Letters and Emails
Re: Sickle cell disease and β-thalassaemia major in pregnancy
Article first published online: 16 OCT 2013
© 2013 Royal College of Obstetricians and Gynaecologists
The Obstetrician & Gynaecologist
Volume 15, Issue 4, page 279, October 2013
How to Cite
Mechery, J. (2013), Re: Sickle cell disease and β-thalassaemia major in pregnancy. The Obstetrician & Gynaecologist, 15: 279. doi: 10.1111/tog.12057
- Issue published online: 16 OCT 2013
- Article first published online: 16 OCT 2013
- Manuscript Received: 9 AUG 2013
- Manuscript Accepted: 9 AUG 2013
I read the recent article from Dr Eissa and Dr Tuck with great interest and I thank them for their comprehensive review.
The article states, ‘Individuals with β-thalassaemia major who are able to survive childhood by virtue of the availability of regular and frequent (usually monthly) blood transfusions, frequently acquire the organ damage caused by haemosiderosis, which results from the deposition of the excess iron derived from the breakdown of the donor erythrocytes received’. In patients with sickle cell disease haemosiderosis is again thought to be the main cause of endocrine dysfunction. However, there is also a view that patients with sickle cell disease are prone to endocrine pathology due to sickle cell crises in the endocrine glands in the absence of iron overload.[2, 3]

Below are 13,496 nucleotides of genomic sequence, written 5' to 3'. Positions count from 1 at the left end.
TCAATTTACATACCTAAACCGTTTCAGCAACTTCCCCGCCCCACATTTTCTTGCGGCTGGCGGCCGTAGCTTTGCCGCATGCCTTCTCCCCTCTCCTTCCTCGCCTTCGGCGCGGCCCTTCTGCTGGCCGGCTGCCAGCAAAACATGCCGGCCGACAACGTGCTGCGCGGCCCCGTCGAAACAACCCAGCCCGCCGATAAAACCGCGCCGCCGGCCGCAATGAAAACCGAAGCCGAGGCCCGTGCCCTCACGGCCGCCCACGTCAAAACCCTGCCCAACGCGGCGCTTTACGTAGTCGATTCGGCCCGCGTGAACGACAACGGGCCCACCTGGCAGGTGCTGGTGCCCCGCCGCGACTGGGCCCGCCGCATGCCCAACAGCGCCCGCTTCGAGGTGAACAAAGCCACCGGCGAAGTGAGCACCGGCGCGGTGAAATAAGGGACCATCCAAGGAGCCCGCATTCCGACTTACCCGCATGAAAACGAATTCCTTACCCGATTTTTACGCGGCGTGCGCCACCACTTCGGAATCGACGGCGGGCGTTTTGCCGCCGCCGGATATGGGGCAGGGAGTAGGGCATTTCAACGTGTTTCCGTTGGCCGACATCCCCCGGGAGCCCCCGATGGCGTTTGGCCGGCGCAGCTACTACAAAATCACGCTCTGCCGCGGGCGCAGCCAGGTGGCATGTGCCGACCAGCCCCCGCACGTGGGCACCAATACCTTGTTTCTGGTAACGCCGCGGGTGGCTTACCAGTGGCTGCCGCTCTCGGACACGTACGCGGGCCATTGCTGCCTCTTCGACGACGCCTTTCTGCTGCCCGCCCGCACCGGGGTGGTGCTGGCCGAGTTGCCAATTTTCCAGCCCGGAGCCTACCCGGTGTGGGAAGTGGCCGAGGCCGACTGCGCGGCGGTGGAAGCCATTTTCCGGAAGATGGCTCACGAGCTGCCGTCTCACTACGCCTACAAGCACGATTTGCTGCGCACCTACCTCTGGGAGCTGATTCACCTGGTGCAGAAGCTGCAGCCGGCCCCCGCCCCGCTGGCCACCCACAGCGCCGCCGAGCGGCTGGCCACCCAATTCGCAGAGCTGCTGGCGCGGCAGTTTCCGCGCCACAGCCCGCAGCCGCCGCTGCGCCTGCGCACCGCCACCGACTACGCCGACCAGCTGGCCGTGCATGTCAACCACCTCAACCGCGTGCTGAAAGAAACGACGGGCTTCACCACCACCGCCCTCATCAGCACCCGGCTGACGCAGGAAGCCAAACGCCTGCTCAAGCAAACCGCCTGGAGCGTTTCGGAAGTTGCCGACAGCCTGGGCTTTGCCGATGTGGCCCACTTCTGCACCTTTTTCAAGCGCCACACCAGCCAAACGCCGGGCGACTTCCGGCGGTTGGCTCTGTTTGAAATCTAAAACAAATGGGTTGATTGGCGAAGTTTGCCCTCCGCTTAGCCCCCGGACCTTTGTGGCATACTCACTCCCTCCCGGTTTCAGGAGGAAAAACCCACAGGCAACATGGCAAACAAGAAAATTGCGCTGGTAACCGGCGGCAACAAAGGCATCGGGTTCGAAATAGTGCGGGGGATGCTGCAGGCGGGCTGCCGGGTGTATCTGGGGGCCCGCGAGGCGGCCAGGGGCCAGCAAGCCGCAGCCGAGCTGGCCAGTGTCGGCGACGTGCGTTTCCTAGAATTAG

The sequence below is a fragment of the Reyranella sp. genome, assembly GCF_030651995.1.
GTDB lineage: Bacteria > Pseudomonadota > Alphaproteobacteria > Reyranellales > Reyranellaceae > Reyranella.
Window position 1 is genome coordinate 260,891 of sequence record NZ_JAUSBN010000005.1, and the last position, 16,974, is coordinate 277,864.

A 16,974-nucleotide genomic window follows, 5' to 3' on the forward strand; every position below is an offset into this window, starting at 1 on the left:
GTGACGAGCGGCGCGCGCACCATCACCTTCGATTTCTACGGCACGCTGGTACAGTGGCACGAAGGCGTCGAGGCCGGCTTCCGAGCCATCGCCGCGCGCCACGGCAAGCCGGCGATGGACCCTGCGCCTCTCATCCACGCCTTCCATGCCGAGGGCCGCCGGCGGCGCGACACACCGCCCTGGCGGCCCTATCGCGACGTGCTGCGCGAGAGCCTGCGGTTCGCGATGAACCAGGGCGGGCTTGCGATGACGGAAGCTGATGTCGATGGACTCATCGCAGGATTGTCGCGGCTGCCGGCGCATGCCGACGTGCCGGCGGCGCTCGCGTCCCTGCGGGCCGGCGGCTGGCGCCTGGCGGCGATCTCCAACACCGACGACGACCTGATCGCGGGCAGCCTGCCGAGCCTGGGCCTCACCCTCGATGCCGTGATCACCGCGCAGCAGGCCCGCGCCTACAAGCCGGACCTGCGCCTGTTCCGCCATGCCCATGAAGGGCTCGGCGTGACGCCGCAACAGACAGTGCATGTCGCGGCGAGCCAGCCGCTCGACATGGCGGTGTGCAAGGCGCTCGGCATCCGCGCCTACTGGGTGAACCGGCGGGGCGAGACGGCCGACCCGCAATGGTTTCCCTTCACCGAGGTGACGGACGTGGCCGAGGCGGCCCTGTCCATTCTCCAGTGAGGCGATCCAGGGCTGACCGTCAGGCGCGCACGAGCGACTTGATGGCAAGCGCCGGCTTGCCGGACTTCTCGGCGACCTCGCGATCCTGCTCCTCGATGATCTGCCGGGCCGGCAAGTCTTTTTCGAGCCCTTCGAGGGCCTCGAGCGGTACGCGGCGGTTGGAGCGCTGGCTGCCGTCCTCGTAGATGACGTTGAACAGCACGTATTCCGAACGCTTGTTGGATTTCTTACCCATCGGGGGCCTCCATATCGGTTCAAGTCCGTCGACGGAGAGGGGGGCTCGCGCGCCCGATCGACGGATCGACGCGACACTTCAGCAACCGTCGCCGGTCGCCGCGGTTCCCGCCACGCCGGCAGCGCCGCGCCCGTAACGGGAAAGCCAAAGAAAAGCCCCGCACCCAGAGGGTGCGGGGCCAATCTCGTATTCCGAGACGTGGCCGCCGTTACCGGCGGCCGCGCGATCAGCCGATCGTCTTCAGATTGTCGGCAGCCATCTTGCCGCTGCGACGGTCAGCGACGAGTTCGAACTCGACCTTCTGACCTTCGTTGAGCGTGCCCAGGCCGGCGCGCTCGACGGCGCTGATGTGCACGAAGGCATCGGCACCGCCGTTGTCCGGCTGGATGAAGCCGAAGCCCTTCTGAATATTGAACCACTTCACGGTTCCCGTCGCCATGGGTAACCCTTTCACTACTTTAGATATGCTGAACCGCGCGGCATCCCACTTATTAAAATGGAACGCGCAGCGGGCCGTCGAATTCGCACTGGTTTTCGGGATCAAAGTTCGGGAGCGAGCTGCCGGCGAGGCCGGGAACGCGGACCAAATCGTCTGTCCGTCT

I would welcome the authors’ understanding on the current view with regard to the aetiology of endocrine dysfunction in patients with sickle cell disease.